Lawyer's suicide will remain a mystery

THE reasons why a leading Suffolk lawyer took his own life will never be known, an inquest heard yesterday.The body of James Terry, 48, was discovered in the garden of his home in The Street, Brundish, near Framlingham, on Tuesday, June 21.

THE reasons why a leading Suffolk lawyer took his own life will never be known, an inquest heard yesterday.

The body of James Terry, 48, was discovered in the garden of his home in The Street, Brundish, near Framlingham, on Tuesday, June 21.

At an inquest yesterday Lowestoft Coroner George Leguen de Lacroix recorded a verdict of suicide but said Mr Terry had taken his own life while the balance of his mind was disturbed.

He said Mr Terry, who was a senior prosecutor employed by the Crown Prosecution Service in Suffolk, had left no note and that the reasons why he took his own life would never be known.


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His wife Ailsa Terry was too upset to attend the inquest but agreed to a statement being read out.

In it, she said her husband had spoken about his concerns regarding his employment and possibly felt he was being overlooked for promotion.

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She said he had considered becoming self-employed and decided to have a full medical examination before any change of job.

The medical revealed that Mr Terry was slightly overweight and suffering from high blood pressure and high cholesterol levels so he decided to treat his health more seriously, said Mrs Terry.

Despite his efforts Mr Terry suffered what was described as a "minor heart attack" in early June and was hospitalised for six days before returning home on sick leave to recover.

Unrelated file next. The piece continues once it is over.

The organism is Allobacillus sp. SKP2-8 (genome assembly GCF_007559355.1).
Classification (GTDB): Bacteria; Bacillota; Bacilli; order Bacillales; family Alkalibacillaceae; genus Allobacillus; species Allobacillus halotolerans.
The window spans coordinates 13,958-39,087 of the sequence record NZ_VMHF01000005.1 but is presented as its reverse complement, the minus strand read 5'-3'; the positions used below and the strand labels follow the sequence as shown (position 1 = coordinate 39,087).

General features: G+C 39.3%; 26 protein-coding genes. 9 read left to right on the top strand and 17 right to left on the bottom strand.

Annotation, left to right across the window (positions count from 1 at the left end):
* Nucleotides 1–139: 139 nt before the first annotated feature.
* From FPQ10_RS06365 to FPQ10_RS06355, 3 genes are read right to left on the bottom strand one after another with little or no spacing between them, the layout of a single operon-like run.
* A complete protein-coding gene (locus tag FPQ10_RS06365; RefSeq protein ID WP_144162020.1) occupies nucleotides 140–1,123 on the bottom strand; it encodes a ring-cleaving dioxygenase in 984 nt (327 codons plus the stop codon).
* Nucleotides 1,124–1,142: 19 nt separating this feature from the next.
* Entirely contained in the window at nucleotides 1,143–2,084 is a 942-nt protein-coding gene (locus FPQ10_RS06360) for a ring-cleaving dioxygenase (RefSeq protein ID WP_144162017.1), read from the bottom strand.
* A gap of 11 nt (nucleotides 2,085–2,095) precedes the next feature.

On Monday, June 20, Mr Terry went on a cycle ride with his two young children before reading them a bedtime story.

Later that evening he went to the Crown public house in Brundish but did not drink an excessive amount of alcohol.

He had not returned home when Mrs Terry went to bed but that did not alarm her, she said in her statement.

The next morning Mrs Terry said she heard the family's dog barking and when she went to investigate discovered Mr Terry's body in the garden.

She said Mr Terry was in a kneeling position with the rope from the children's swing around his neck.

Mrs Terry said she telephoned the emergency services but was desperate to prevent the children from seeing the body.

"I have no idea why James would want to take his own life," she said.

A post mortem confirmed that Mr Terry had died from hanging and the coroner confirmed that Mr Terry had not left a suicide note.

"It is impossible to say why Mr Terry died as he left no note," said the coroner.

Mr Terry's friends in Brundish and family members said he had been his "normal jokey self" in the days leading up to his death and had not spoken to anyone about taking his own life.

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